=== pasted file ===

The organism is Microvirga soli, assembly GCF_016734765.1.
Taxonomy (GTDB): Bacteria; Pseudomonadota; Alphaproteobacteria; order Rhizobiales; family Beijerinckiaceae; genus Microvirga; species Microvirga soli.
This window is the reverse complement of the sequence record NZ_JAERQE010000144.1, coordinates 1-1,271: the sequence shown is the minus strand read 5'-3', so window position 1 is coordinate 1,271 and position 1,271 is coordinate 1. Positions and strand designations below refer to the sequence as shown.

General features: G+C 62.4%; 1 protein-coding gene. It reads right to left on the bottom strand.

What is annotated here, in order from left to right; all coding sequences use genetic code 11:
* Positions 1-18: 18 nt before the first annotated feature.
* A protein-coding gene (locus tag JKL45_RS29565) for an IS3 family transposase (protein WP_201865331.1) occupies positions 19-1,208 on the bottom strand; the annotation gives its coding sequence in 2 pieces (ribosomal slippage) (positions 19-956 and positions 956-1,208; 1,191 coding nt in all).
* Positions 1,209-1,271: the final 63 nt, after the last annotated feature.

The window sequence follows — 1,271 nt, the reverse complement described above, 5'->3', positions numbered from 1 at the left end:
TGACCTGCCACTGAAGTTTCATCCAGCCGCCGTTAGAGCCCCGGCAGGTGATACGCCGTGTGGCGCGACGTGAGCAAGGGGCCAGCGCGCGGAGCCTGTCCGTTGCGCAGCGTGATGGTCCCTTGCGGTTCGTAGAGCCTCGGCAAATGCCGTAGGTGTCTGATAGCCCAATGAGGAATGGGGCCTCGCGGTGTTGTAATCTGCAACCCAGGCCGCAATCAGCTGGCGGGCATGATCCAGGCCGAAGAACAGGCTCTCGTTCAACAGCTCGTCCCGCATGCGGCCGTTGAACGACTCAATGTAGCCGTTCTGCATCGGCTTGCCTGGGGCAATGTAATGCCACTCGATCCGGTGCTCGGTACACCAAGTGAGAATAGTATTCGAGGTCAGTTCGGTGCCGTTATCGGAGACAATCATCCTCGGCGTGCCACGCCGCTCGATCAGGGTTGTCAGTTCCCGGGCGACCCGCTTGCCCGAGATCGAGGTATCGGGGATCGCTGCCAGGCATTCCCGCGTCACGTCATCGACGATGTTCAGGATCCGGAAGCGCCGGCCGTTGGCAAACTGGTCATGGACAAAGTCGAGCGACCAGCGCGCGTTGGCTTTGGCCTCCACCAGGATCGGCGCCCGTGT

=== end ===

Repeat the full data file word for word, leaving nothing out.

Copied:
The organism is Microvirga soli, assembly GCF_016734765.1.
Taxonomy (GTDB): Bacteria; Pseudomonadota; Alphaproteobacteria; order Rhizobiales; family Beijerinckiaceae; genus Microvirga; species Microvirga soli.
This window is the reverse complement of the sequence record NZ_JAERQE010000144.1, coordinates 1-1,271: the sequence shown is the minus strand read 5'-3', so window position 1 is coordinate 1,271 and position 1,271 is coordinate 1. Positions and strand designations below refer to the sequence as shown.

General features: G+C 62.4%; 1 protein-coding gene. It reads right to left on the bottom strand.

What is annotated here, in order from left to right; all coding sequences use genetic code 11:
* Positions 1-18: 18 nt before the first annotated feature.
* A protein-coding gene (locus tag JKL45_RS29565) for an IS3 family transposase (protein WP_201865331.1) occupies positions 19-1,208 on the bottom strand; the annotation gives its coding sequence in 2 pieces (ribosomal slippage) (positions 19-956 and positions 956-1,208; 1,191 coding nt in all).
* Positions 1,209-1,271: the final 63 nt, after the last annotated feature.

The window sequence follows — 1,271 nt, the reverse complement described above, 5'->3', positions numbered from 1 at the left end:
TGACCTGCCACTGAAGTTTCATCCAGCCGCCGTTAGAGCCCCGGCAGGTGATACGCCGTGTGGCGCGACGTGAGCAAGGGGCCAGCGCGCGGAGCCTGTCCGTTGCGCAGCGTGATGGTCCCTTGCGGTTCGTAGAGCCTCGGCAAATGCCGTAGGTGTCTGATAGCCCAATGAGGAATGGGGCCTCGCGGTGTTGTAATCTGCAACCCAGGCCGCAATCAGCTGGCGGGCATGATCCAGGCCGAAGAACAGGCTCTCGTTCAACAGCTCGTCCCGCATGCGGCCGTTGAACGACTCAATGTAGCCGTTCTGCATCGGCTTGCCTGGGGCAATGTAATGCCACTCGATCCGGTGCTCGGTACACCAAGTGAGAATAGTATTCGAGGTCAGTTCGGTGCCGTTATCGGAGACAATCATCCTCGGCGTGCCACGCCGCTCGATCAGGGTTGTCAGTTCCCGGGCGACCCGCTTGCCCGAGATCGAGGTATCGGGGATCGCTGCCAGGCATTCCCGCGTCACGTCATCGACGATGTTCAGGATCCGGAAGCGCCGGCCGTTGGCAAACTGGTCATGGACAAAGTCGAGCGACCAGCGCGCGTTGGCTTTGGCCTCCACCAGGATCGGCGCCCGTGT